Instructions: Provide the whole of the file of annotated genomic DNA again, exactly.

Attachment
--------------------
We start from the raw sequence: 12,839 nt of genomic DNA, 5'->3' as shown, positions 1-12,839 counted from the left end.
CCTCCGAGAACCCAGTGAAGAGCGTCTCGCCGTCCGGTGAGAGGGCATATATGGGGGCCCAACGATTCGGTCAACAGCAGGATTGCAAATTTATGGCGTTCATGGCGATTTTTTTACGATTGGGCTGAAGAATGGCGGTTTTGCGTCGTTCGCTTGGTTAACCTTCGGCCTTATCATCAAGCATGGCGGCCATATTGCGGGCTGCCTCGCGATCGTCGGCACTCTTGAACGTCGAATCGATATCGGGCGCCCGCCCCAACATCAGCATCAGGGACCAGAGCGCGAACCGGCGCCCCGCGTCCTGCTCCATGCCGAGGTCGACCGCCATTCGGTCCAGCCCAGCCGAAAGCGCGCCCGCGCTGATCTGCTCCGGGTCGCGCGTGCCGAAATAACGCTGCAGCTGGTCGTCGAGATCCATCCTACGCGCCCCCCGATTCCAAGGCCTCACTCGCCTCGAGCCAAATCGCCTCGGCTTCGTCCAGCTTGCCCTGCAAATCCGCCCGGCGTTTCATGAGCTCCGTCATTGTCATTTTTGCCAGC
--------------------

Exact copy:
We start from the raw sequence: 12,839 nt of genomic DNA, 5'->3' as shown, positions 1-12,839 counted from the left end.
CCTCCGAGAACCCAGTGAAGAGCGTCTCGCCGTCCGGTGAGAGGGCATATATGGGGGCCCAACGATTCGGTCAACAGCAGGATTGCAAATTTATGGCGTTCATGGCGATTTTTTTACGATTGGGCTGAAGAATGGCGGTTTTGCGTCGTTCGCTTGGTTAACCTTCGGCCTTATCATCAAGCATGGCGGCCATATTGCGGGCTGCCTCGCGATCGTCGGCACTCTTGAACGTCGAATCGATATCGGGCGCCCGCCCCAACATCAGCATCAGGGACCAGAGCGCGAACCGGCGCCCCGCGTCCTGCTCCATGCCGAGGTCGACCGCCATTCGGTCCAGCCCAGCCGAAAGCGCGCCCGCGCTGATCTGCTCCGGGTCGCGCGTGCCGAAATAACGCTGCAGCTGGTCGTCGAGATCCATCCTACGCGCCCCCCGATTCCAAGGCCTCACTCGCCTCGAGCCAAATCGCCTCGGCTTCGTCCAGCTTGCCCTGCAAATCCGCCCGGCGTTTCATGAGCTCCGTCATTGTCATTTTTGCCAGC